New Zealand’s other pandemic – political correctness
Post-BLM, even a popular ice-cream brand name can be deemed a source of racial oppression.
Political correctness is, of course, an opportunistic affliction, something that most on the left carry asymptomatically. The problem for everyone else is that we’re all potentially exposed to its chronic stupidity.
The new outbreak’s latest victim? Ice-cream.
The humble Eskimo Pie, an ice-cream treat beloved of Kiwis for generations, is to be renamed in the wake of the Black Lives Matter movement sweeping the globe. That it wasn’t an indigenous circumpolar person killed by a police officer in Minneapolis makes no difference. It’s now just not cool to call Inuit people – all 183,000 of them – Eskimos.
Times change but it’s still a chilling move, if you’ll excuse the pun. No one of Inuit descent has complained about the brand name Eskimo Pies, though in 2009 an Inuit visitor from Canada, Seeka Lee Veevee Parsons, did say she was shocked by the sale of Eskimo lollies – another Kiwi favourite – in New Zealand.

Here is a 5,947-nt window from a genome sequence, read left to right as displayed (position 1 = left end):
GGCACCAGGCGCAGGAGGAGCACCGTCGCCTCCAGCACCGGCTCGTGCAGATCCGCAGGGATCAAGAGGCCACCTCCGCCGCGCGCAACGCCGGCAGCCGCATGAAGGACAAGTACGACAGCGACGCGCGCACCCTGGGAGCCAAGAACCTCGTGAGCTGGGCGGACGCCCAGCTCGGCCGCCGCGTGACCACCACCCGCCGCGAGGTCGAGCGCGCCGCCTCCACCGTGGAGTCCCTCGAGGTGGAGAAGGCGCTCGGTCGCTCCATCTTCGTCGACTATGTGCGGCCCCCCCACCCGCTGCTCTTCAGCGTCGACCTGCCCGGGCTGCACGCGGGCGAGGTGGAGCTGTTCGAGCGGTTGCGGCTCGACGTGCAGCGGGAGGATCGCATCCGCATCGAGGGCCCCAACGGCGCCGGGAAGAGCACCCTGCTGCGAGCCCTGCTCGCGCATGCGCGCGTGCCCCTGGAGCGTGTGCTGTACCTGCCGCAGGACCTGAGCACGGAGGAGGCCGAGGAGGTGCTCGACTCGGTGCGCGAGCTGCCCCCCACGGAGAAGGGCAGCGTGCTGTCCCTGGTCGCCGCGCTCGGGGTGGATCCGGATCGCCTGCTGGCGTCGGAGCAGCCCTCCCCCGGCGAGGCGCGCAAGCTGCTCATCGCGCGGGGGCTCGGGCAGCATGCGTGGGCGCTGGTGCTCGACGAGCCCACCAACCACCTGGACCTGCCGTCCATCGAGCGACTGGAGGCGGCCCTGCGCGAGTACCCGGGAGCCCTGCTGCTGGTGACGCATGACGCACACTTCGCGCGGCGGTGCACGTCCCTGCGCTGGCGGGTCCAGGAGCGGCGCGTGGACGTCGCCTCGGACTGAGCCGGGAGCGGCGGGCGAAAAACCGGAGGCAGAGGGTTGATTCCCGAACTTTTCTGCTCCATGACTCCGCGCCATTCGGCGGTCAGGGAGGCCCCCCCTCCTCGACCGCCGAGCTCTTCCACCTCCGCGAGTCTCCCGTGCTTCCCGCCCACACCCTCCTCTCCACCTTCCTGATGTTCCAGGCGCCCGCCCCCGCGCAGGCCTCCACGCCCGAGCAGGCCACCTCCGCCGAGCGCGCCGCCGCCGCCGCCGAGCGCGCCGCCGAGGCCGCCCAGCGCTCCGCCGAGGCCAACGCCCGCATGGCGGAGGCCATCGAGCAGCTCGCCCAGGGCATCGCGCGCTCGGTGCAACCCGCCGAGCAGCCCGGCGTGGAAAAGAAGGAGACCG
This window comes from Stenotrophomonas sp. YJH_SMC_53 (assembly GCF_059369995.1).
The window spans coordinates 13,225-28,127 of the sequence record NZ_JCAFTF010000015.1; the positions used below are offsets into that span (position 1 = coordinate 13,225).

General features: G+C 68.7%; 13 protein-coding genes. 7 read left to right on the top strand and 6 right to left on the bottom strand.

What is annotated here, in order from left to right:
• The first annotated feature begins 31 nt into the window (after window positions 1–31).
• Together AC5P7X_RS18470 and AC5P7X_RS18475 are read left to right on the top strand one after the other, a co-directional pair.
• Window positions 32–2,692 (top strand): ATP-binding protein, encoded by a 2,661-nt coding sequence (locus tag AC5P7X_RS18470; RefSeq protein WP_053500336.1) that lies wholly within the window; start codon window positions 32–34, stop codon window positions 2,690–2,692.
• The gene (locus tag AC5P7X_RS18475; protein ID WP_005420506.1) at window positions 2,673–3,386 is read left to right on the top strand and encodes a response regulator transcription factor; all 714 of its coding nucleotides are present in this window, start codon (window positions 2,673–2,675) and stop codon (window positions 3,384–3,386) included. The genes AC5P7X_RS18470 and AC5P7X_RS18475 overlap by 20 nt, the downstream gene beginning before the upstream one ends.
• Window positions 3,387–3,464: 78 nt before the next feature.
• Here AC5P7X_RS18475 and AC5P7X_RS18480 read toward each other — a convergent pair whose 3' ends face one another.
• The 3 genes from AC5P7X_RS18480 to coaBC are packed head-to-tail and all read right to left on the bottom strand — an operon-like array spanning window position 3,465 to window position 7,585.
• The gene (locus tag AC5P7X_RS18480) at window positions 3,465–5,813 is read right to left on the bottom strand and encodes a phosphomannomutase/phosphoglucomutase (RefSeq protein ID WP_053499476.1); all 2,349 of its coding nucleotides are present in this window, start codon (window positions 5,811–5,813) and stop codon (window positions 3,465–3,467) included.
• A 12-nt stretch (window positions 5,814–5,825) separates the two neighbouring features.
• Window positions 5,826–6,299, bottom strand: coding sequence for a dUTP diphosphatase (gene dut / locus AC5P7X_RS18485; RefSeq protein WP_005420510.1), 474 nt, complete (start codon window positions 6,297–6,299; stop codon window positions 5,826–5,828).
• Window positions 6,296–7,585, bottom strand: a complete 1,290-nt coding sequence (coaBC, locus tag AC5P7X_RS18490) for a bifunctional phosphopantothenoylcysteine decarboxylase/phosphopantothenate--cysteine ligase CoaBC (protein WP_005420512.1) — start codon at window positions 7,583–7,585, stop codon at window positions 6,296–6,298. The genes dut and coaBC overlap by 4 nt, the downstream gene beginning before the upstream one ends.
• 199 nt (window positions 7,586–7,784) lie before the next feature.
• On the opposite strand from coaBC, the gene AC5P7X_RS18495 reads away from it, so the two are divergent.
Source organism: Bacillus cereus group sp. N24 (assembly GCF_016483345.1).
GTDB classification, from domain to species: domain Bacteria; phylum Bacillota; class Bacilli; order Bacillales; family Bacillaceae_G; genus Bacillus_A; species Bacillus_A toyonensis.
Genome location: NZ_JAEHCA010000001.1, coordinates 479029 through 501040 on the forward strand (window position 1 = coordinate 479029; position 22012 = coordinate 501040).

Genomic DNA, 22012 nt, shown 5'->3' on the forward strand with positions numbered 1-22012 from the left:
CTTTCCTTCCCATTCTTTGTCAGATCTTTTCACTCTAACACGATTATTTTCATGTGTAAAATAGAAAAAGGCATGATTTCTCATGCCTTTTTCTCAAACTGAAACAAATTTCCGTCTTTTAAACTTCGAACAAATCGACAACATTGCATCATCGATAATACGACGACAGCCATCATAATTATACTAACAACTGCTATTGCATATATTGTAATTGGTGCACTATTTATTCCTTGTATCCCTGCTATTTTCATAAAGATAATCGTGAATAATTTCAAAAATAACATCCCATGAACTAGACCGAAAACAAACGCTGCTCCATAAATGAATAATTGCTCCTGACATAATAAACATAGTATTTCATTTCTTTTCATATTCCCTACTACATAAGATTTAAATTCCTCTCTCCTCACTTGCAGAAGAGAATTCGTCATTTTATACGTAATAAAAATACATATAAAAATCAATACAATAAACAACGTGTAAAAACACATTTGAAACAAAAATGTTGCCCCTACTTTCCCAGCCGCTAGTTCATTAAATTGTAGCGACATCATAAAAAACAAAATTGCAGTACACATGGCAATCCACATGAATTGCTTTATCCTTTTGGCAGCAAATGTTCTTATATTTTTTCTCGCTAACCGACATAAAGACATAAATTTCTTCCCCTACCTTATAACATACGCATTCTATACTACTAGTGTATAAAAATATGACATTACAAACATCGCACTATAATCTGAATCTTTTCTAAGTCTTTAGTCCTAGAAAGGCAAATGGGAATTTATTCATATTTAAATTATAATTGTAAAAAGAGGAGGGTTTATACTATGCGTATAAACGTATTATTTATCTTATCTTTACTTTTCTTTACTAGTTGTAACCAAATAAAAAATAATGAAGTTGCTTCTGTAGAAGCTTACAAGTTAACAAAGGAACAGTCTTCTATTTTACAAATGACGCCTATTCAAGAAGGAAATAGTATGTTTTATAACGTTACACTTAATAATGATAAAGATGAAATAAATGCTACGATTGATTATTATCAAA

Nevertheless, the maker of Eskimo Pies, Tip Top, has decided to drop the name so as to be ‘part of the solution on racial equality’. How changing the name of an ice-cream sold for decades in a country more than 12,000 kilometres from even the closest Inuit native is ‘part of the solution to racial equality’ remains unclear.
And no word yet on what the ice-cream’s new name might be, but one presumes it won’t be Inuit Pie or Yupik Sandwich. Odds on it’ll be something as inoffensive as possible – perhaps something catchy like ‘frozen, smooth, semi-solid vanilla foam coated in cocoa solids and cocoa butter’. It’ll likely have to be zero-sugar and low-fat, too.
One person who presumably won’t be eating whatever Eskimo Pies become, though, is New Zealand Herald reporter Siena Yates. Yates, an entertainment reporter, wrote an op-ed explaining why she’s decided to have weight-loss surgery.
We’re all ‘fatphobic’ apparently. And, as it turns out, racist and a bit sexist. That’s why Yates, a person of colour, is overweight and now in need of surgical intervention. Fatphobia is all related to anti-blackness, says Yates, quoting US academic and author Sabrina Strings who, in her book Fearing the Black Body: The Racial Origins of Fat Phobia, said that during times of colonisation and slavery, ‘overfeeding and fatness were evidence of “savagery” and racial inferiority’.
Sure, journalism these days is a tough gig, but it’s not yet slavery as far as I know. And this diagnosis will likely come as a surprise to the huge numbers of non-slaves also suffering from obesity around the world.
Here’s a simple piece of weight-loss advice, Siena: lay off the (Eskimo) pies.
John Mitchell is a writer based in New Zealand.
Picture by: Sarah Cohen-Rose and Chris Cohen, published under a creative-commons licence.
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